In some embodiments, the first and second components 220, 230 may be configured to not snapback, but rather to act as diodes having a simpler switching behavior as compared with SCRs (or other components) that snapback. The first and second components 220, 230, may be configured in this manner due to, for example, the underlying physical layout of the components and the doping profiles of the physical layout, as well as the voltages that selectively bias portions of the components. It may be advantageous in some embodiments for the components 220, 230 to behave similar to diodes (e.g., by not snapping back, but rather quickly conducting current at a specific turn-on voltage) in order to better protect certain circuits, such as active circuits, coupled to the EXTVOLT connection 30. Protection circuits that do not exhibit a snapback characteristic may also in some embodiments be quicker to respond to, for example, an over-limit electrical condition than a corresponding snapback-SCR-type protection circuit. Also, protection circuits that do not snapback may in some embodiments be less likely to latch up, and can instead, turn back off when the voltage provided to the protection circuit decreases below the turn-on voltage, unlike in an SCR that exhibits snapback behavior. In other embodiments, however, such as in protection circuits configured to protect gated devices, snapback characteristics of an SCR may be desirable. One example of a physical layout of an embodiment that does not snapback is shown as a cross-section view in FIG. 3, and is described in more detail below.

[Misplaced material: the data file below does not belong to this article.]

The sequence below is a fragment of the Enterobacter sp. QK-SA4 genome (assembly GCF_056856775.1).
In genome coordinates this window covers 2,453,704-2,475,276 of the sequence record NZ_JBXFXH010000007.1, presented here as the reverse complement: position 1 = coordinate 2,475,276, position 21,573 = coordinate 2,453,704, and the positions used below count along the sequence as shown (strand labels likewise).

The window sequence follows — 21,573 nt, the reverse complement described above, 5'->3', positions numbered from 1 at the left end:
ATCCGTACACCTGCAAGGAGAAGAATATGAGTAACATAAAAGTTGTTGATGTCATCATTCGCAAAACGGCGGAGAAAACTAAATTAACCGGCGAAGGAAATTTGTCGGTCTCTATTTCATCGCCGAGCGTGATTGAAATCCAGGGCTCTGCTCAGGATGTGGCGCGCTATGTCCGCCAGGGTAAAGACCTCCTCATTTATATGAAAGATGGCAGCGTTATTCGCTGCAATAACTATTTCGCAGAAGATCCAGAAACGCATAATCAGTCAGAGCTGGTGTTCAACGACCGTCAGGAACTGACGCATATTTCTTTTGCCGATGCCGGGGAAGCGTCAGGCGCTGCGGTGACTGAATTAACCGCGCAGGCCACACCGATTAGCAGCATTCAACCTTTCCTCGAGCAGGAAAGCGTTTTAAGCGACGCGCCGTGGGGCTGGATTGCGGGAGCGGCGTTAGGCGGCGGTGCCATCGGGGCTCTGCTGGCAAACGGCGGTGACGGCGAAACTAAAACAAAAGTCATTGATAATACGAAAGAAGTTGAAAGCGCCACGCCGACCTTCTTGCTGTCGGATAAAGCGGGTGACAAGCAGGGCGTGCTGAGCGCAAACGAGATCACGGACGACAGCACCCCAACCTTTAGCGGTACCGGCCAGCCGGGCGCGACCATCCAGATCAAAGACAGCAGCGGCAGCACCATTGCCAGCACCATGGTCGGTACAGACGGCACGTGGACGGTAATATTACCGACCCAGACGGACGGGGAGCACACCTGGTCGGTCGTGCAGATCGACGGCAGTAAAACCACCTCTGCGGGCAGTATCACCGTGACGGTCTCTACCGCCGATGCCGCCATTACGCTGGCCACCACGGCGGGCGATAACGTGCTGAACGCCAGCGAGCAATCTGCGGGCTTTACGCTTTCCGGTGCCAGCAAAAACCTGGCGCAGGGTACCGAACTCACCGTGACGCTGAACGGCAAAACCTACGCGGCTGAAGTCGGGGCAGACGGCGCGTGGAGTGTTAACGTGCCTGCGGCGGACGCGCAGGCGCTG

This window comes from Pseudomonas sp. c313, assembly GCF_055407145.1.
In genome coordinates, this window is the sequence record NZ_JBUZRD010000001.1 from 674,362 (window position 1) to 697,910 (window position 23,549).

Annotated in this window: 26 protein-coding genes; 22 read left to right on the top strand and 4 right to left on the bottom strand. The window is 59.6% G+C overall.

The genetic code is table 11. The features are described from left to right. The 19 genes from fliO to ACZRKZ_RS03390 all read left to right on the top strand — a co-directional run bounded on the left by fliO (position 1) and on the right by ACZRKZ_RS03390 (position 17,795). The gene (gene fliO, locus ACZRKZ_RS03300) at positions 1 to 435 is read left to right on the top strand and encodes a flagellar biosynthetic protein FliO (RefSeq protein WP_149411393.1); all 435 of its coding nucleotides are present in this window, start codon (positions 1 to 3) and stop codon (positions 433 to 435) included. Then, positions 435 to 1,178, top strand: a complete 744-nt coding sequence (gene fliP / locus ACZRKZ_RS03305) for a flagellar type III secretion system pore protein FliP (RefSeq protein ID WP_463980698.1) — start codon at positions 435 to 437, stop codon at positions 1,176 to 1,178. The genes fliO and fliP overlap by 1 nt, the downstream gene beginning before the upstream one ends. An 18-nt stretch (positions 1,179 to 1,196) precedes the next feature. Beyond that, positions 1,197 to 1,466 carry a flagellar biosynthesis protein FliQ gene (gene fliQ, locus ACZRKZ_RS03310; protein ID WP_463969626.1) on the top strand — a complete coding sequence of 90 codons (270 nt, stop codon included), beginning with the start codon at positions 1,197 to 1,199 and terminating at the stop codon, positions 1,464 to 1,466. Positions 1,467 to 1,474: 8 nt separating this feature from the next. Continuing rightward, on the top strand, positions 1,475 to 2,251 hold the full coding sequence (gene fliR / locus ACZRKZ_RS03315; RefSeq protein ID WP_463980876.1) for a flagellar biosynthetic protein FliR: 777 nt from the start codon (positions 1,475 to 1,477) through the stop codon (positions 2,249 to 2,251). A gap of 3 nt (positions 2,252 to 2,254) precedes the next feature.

In some embodiments, the CNTRL-1 signal may be provided to the base of the NPN-BJT 232 in the second component 230 and the base of the NPN-BJT 224 in the first component 220, and the CNTRL-2 signal may be provided to the base of the PNP-BJT 234 in the second component and the base of the PNP-BJT 222 in the first component. As described in more detail below in connection with FIG. 3, portions of the first component 220 may be merged with portions of the second component 230 in that, for example, the first component and the second component may share a common active well region, for example, a p-well or a common n-well. In embodiments where the first and second components 220, 230 are at least partially merged as illustrated in FIG. 3, the CNTRL-1 signal may be provided to the shared n-well, and/or the CNTRL-2 signal may be provided to the shared p-well. In other embodiments, however, the first and second components 220, 230, may be separate and distinct.

Similar to the protection circuit 110 illustrated in FIG. 1, an integrated circuit that incorporates the protection circuit 210 may have several operating modes, and whether the CNTRL-1 and CNTRL-2 signal are provided to the protection circuit 210 (and if so, what the specific voltages will be) may depend, at least in part, on the operating mode of the integrated circuit. For example, in a powered-on mode, the CNTRL-1 and CNTRL-2 signals may be provided to the bases of the BJTs 224, 232 and 222, 234, respectively, in order to bias the protection circuit 210. In a powered-off mode, the CNTRL-1 and CNTRL-2 signals may not be provided to the protection circuit 210 because, for example, the integrated circuit is turned off and the bias signals are not be generated when the integrated circuit is turned off. In this powered-off mode, the bases of the BJTs 224, 232, 222, 234 may be left floating.